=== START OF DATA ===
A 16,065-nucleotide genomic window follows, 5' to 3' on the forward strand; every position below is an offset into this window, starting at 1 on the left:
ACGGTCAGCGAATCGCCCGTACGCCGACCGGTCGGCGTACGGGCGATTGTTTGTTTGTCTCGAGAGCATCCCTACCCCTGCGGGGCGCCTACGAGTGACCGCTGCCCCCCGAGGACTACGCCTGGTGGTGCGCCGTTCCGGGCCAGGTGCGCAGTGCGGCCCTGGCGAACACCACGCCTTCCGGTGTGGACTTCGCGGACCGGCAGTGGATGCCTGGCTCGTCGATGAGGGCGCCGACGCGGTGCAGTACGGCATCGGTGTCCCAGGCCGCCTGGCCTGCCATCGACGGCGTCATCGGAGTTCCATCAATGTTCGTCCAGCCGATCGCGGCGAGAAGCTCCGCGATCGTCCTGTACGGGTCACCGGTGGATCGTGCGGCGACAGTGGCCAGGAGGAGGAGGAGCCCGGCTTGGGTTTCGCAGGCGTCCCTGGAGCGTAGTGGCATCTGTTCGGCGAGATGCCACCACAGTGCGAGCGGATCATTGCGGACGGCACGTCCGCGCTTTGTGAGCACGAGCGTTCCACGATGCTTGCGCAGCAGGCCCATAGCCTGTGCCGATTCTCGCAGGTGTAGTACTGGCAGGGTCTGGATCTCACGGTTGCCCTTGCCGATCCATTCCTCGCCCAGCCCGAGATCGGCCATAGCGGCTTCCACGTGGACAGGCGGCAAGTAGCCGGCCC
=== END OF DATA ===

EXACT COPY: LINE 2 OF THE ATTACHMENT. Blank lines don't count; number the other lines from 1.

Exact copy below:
ACGGTCAGCGAATCGCCCGTACGCCGACCGGTCGGCGTACGGGCGATTGTTTGTTTGTCTCGAGAGCATCCCTACCCCTGCGGGGCGCCTACGAGTGACCGCTGCCCCCCGAGGACTACGCCTGGTGGTGCGCCGTTCCGGGCCAGGTGCGCAGTGCGGCCCTGGCGAACACCACGCCTTCCGGTGTGGACTTCGCGGACCGGCAGTGGATGCCTGGCTCGTCGATGAGGGCGCCGACGCGGTGCAGTACGGCATCGGTGTCCCAGGCCGCCTGGCCTGCCATCGACGGCGTCATCGGAGTTCCATCAATGTTCGTCCAGCCGATCGCGGCGAGAAGCTCCGCGATCGTCCTGTACGGGTCACCGGTGGATCGTGCGGCGACAGTGGCCAGGAGGAGGAGGAGCCCGGCTTGGGTTTCGCAGGCGTCCCTGGAGCGTAGTGGCATCTGTTCGGCGAGATGCCACCACAGTGCGAGCGGATCATTGCGGACGGCACGTCCGCGCTTTGTGAGCACGAGCGTTCCACGATGCTTGCGCAGCAGGCCCATAGCCTGTGCCGATTCTCGCAGGTGTAGTACTGGCAGGGTCTGGATCTCACGGTTGCCCTTGCCGATCCATTCCTCGCCCAGCCCGAGATCGGCCATAGCGGCTTCCACGTGGACAGGCGGCAAGTAGCCGGCCC